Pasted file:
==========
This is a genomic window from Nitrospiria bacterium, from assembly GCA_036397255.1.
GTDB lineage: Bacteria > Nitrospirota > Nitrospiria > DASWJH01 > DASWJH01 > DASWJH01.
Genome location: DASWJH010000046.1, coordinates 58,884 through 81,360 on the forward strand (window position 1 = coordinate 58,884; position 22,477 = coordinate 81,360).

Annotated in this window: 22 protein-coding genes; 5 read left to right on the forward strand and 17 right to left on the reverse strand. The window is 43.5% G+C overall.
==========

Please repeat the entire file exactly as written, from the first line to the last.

This is a genomic window from Nitrospiria bacterium, from assembly GCA_036397255.1.
GTDB lineage: Bacteria > Nitrospirota > Nitrospiria > DASWJH01 > DASWJH01 > DASWJH01.
Genome location: DASWJH010000046.1, coordinates 58,884 through 81,360 on the forward strand (window position 1 = coordinate 58,884; position 22,477 = coordinate 81,360).

Annotated in this window: 22 protein-coding genes; 5 read left to right on the forward strand and 17 right to left on the reverse strand. The window is 43.5% G+C overall.